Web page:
A good thing I learned (that I've never considered) is the use of dungeon cards, to make up random dungeons. Quick cards that tell what you encounter. I'll have to make some for my dungeon project, for random placement of tiles and monsters.
The solo and the coop
The expansion adds rules for both coop and solo games. I'll be using this mostly for the solo experience. The campaign is written to work with going solo, start fresh and play through.
The game makes quick and easy update to the monster priority table - making them choose weaker targets and attacking smarter. These are written addition, that we almost excactly house ruled earlier ourself.
For coop game, the rules are really simple. You get to hire 4 soldiers (instead of 8) and you skip the apprentice. This is for balance and speed. Your partner will then bring the same thing, four soldiers and no apprentice.
Now two wizards is of cause much better than one and apprentice. You get access to two different schools and have two times wizard stats. The book offers balance for the campaign with a section in each scenario description. Small tweaks for added difficulty in coop games, one example is with an expanded random monster table (more numbers and more dangerous).
The wording in the book differs from other expansions as well. There's a lot of what can best be described as 'thoughts of the author' - the introduction section points it out as well. Joeseph has written a lot of Frostgrave and Rangers of Shadow Deep over the last couple of years, an the expansion has a 'memoir' vibe going on. Lot of designer thoughts, pros and cons theory on the different tools mentioned above.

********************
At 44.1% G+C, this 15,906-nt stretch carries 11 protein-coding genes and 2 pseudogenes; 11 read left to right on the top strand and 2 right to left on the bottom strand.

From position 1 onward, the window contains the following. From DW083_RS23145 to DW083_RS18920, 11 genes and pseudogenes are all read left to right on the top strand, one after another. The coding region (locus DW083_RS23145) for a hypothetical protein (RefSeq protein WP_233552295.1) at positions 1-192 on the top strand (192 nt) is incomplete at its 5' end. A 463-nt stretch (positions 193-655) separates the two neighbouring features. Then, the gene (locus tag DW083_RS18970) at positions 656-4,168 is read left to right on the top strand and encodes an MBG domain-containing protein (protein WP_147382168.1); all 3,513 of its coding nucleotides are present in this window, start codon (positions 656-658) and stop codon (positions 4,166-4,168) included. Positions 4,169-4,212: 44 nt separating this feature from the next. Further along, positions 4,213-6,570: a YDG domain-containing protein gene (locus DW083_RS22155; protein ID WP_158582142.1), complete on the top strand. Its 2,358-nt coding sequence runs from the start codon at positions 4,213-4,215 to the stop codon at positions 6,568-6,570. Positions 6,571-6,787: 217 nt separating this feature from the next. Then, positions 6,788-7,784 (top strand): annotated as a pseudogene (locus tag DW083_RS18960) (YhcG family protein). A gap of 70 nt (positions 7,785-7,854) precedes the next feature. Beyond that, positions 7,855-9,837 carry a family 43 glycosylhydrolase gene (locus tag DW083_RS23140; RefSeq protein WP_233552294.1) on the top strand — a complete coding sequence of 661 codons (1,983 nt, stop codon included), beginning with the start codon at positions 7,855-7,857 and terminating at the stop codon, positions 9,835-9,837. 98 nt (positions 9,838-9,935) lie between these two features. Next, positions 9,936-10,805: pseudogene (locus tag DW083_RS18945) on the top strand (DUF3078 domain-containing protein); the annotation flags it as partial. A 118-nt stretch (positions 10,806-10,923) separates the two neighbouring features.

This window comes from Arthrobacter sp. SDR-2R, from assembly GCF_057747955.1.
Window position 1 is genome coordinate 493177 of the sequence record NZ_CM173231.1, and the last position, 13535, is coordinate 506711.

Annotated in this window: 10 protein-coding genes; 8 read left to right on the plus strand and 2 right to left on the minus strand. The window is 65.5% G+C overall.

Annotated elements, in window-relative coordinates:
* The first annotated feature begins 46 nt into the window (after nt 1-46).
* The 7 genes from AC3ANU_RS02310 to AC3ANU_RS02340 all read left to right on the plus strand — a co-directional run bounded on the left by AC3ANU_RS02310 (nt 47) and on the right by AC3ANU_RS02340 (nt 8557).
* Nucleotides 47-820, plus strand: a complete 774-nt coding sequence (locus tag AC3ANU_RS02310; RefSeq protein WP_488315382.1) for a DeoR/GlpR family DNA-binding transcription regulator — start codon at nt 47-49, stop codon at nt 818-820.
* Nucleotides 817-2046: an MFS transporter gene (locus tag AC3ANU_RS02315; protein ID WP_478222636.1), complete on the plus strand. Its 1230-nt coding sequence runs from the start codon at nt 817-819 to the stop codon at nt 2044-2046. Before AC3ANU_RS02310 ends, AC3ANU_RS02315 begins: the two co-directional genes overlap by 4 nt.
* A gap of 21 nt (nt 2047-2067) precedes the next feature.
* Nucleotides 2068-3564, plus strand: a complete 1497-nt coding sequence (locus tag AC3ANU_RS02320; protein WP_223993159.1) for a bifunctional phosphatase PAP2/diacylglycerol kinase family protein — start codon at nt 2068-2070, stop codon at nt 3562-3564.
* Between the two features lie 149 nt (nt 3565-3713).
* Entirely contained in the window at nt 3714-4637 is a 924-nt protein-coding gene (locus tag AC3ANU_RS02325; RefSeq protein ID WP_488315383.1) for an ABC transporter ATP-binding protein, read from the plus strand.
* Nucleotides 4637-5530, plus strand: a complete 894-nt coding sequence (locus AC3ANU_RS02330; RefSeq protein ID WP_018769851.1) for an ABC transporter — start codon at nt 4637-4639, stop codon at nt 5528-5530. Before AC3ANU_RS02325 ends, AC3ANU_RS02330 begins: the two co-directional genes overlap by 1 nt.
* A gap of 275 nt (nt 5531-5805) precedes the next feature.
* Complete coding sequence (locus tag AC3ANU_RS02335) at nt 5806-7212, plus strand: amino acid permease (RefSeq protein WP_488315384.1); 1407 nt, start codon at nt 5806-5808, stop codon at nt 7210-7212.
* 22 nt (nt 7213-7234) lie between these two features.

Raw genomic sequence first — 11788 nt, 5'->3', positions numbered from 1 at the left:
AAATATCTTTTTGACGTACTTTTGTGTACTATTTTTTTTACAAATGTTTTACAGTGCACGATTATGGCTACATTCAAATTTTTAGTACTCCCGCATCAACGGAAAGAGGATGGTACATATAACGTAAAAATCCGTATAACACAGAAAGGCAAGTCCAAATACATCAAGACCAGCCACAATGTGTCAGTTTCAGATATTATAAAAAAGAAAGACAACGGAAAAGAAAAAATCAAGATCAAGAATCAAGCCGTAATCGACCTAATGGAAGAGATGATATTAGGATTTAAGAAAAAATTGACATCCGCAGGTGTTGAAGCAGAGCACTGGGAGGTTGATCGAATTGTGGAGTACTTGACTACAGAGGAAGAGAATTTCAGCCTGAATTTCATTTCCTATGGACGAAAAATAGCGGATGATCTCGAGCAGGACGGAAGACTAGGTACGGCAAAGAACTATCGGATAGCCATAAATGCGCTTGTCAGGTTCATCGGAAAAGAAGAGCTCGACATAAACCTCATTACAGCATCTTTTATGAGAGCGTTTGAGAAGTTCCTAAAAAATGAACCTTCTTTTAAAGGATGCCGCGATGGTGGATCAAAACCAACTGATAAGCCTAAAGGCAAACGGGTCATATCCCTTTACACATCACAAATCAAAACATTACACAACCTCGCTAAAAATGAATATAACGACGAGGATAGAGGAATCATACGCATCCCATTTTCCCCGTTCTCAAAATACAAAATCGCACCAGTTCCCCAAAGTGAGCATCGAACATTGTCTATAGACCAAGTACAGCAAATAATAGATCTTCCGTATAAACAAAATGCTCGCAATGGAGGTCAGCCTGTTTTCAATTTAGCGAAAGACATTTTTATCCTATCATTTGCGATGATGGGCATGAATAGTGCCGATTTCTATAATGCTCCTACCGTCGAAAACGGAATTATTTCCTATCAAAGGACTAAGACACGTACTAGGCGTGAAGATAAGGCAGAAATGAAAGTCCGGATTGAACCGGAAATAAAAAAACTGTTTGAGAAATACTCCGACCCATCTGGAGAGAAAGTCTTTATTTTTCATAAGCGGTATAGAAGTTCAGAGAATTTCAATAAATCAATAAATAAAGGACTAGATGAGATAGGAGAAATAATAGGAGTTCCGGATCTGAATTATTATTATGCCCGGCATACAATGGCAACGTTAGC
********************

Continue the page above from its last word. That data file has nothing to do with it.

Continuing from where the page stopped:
For me that makes for a fascinating read, as I've spend so many hours between the Frostgrave systems.
The campaignThe campaign that's provided seems to be a good one. Ten scenarios for a new wizard and warband to work their way through. Unlike like the previous campaigns, with a huge epic story containing 'save the World' elements - this is smaller in scale.
Your wizard gets a tip about some treasure, and is pushed from scenario to scenario, down the rabit hole. The theme of the scenarios seem to be that the wizard get a hint of awesome treasure and go hunting for it. The scenario made me think of the first Frostgrave novel and the warband that travels around in it (both novels are awesome by the way).
Another thing I like about this campaign is the different setups that come in to play. Unlike many other Frostgrave scenarios it doesn't have super specific and crazy terrain pieces needed. But the scenarios are taking place in both city ruins and dungeon settings.
Plenty of new monsters however - as there always seem to be. Lotsof weird ones as well.
I'm happy I got Perilous Dark. For me there's sufficient value in the 10 scenario solo campaign - that'll bring in lots of hours worth of gaming. And I'm happy to have it in a complete collection.
Is the book what I thought it would be? No. I would have loved a balanced and tested 'roll up a random mission' generator. But it's alright.
If you expect rules for fighting an AI wizard warband - you won't be getting that. That's okay, that'll be really hard to do in a good and smooth way - if not impossible.
Is this book for everyone? No, I don't think it is. If you don't plan on playing solo, I don't think you need to get it. There's no new spells or warriors in it.
Is it a good expansion - yes it is. Well setup, excellent new art, good content.